positive and negative existential items

P}l Kristian Eriksen p.k.eriksen at ILF.UIO.NO
Fri Jan 31 16:01:39 UTC 2003

  Dear colleagues.

    Two weeks ago I posted a question on the possible linking between
positive polarity operators and expressions of existence in different
languages. I am very grateful to the answers I received, but before I post
a summary of these answers, I have an additional question to ask.

    It seems that in several languages positive and negative existential
sentences are distinguished from each other in a quite different manner
than other sentences. Turkish will serve as an example:

    In Turkish positive existence is expressed by the so-called
existential adjective "var":

    1) Ev-de  bir  köpek  var
       house-LOC  one  dog  POSEXI
       "There is a dog in the house"

    "Var" behaves morphologically and syntactically like any non-verbal
predicate (and in order to make the example more understandable, it
should be noted that Turkish employs a so-called zero copula construction
in the present tense), but in one respect "var" differs. Whereas ordinary
non-verbal predicates are negated with the particle "degil" (sadly, I have
had to skip a diacritic in this word, and also in the word "cirkin" below),
this operation is ungrammatical for "var". Instead, "var" is substituted
with a negative existential predicate, "yok":

    2) Köpek  cirkin  degil
       Dog  ugly  NEG
       "The dog isn't ugly"

    3) *Ev-de  bir  köpek  var  degil
       House-LOC  one  dog  POSEXI  NEG

    4) Ev-de  bir  köpek  yok
       House-LOC  one  dog  NEGEXI
       "There isn't any dog in the house"

    It should be noted that morphologically "yok" is a root - no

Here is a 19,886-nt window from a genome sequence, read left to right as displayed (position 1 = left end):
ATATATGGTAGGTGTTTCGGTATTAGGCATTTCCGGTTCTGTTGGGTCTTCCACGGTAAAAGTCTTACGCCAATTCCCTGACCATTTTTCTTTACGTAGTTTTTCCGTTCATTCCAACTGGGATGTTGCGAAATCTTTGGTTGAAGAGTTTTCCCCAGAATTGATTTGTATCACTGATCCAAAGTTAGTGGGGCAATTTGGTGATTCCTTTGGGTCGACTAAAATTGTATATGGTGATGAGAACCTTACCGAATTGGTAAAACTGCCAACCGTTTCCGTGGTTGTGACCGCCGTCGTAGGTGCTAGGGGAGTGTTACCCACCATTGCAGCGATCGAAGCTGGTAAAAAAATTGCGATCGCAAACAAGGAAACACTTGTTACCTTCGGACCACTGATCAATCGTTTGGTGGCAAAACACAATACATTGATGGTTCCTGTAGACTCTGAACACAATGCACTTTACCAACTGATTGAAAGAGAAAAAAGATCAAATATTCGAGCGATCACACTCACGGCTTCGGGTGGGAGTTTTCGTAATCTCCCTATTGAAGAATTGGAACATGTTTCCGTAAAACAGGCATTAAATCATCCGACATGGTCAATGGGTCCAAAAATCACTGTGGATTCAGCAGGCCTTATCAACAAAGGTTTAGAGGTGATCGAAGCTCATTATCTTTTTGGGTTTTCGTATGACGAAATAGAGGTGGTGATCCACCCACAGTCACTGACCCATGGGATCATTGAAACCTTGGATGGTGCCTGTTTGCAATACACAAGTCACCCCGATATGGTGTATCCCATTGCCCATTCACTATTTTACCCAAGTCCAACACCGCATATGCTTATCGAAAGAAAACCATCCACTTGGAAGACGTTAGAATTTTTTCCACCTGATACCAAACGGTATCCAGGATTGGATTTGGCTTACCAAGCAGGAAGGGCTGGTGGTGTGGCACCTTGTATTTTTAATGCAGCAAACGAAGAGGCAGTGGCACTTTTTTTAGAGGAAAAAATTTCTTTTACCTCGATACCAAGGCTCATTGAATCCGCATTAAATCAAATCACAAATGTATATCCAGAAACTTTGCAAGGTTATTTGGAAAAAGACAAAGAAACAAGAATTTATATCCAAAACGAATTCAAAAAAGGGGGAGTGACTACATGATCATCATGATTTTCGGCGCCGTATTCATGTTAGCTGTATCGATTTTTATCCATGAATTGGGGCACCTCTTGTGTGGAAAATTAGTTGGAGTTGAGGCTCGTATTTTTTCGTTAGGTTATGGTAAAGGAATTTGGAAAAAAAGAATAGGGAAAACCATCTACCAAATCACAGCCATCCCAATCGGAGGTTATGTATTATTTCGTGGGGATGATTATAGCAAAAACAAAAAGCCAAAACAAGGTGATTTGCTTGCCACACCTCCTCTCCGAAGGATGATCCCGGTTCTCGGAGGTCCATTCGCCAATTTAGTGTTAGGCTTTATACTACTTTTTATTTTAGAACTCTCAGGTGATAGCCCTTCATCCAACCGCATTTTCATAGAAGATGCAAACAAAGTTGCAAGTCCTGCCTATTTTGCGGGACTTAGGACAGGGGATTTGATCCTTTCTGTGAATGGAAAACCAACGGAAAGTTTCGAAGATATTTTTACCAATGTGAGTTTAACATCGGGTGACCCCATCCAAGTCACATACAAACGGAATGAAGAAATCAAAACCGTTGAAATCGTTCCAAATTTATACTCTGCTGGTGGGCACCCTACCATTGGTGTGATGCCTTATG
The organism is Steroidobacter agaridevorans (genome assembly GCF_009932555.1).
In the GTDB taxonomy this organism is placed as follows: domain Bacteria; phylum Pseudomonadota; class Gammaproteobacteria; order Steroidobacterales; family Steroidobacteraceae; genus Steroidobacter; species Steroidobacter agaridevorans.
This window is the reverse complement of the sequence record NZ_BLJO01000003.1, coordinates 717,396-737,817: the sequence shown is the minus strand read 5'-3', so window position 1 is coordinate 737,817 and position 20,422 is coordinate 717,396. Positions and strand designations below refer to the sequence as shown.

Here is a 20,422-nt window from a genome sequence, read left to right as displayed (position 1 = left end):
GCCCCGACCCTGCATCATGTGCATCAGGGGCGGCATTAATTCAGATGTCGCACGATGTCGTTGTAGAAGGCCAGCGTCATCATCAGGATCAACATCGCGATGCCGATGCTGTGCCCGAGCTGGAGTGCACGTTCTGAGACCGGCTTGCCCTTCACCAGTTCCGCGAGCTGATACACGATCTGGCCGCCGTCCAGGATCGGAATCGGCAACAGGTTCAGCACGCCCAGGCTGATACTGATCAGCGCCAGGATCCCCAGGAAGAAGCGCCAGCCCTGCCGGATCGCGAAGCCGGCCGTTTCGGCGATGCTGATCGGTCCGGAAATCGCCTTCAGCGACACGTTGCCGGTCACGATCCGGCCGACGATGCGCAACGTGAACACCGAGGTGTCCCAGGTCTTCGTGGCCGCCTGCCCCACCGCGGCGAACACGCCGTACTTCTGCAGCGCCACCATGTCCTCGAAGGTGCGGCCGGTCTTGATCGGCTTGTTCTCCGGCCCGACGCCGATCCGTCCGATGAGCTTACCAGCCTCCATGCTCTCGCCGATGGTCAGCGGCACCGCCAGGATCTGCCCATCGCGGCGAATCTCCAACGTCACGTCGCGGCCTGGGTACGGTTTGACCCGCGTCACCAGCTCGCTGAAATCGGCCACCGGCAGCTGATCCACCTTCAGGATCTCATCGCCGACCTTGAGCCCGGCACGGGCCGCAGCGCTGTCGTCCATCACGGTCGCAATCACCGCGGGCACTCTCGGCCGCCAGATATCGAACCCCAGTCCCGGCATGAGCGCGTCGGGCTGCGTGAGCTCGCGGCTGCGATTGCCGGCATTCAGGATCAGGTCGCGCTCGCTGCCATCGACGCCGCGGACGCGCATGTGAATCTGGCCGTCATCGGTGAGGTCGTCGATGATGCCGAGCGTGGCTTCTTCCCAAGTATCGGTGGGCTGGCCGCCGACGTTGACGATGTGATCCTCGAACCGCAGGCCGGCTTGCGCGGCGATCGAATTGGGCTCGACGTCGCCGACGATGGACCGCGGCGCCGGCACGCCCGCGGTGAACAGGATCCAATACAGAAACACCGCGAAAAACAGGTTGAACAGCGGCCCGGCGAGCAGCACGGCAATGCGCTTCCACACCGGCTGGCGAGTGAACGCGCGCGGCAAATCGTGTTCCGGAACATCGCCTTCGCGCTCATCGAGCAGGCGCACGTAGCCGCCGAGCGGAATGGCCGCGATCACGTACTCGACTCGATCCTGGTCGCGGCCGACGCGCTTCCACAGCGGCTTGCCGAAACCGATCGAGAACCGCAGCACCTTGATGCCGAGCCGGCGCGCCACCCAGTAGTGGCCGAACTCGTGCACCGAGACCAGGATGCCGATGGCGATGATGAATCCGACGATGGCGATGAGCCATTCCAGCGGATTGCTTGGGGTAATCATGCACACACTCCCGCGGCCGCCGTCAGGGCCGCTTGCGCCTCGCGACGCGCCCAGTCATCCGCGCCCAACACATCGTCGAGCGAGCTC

negational sub-segment can be extracted from it. It should furthermore be
noted that this phenomenon is found in present tense, past tense and
conditional sentences in Turkish - but in other tenses and moods a more
"normal" pattern prevails. Positive existence is then mostly expressed
by the copula verb "olmak", and negative existence by ordinary
morphological negation of "olmak".

    This phenomenon - that positive and negative existence is expressed by
two mutually exclusive items, be that adjectives, like here in Turkish, or
verbs, e.g. in Korean, or other types of items - seems to be a relatively
widespread phenomenon. Sometimes it is restricted to certain tenses or
moods, like here in Turkish, while at other times it is found in all
TAM-categories in the language in question.

    Firstly, I would be very happy to receive any kind of example of this
phenomenon from languages you are familiar with. If there are any
restrictions upon the TAM-contexts (or any kind of context) this
phenomenon appears in, please describe these restrictions.

    Secondly, if you are aware of the same type of phenomenon appearing
in ordinary copular sentences - i.e. that the positive copula is
formally unrelated to the negative copula - I would like to be informed
about this as well.

    Thirdly, if there are mutually exclusive existential items in the
languages you are familar with, do copular sentences employ zero
constructions in (any of) the same TAM-contexts as where these
existential items would be used? In other words, if existence in, for
instance, the present tense is expressed by such mutually exclusive
items, do copular sentences employ a zero construction in the same

    Fourthly, if you are aware of other, seemingly unrelated semantical
uses of the items in question, I would be very happy to know, especially
if they are used for emphasis, focus marking, etc..

    Thanks in advance,

    Paal Kr. Eriksen

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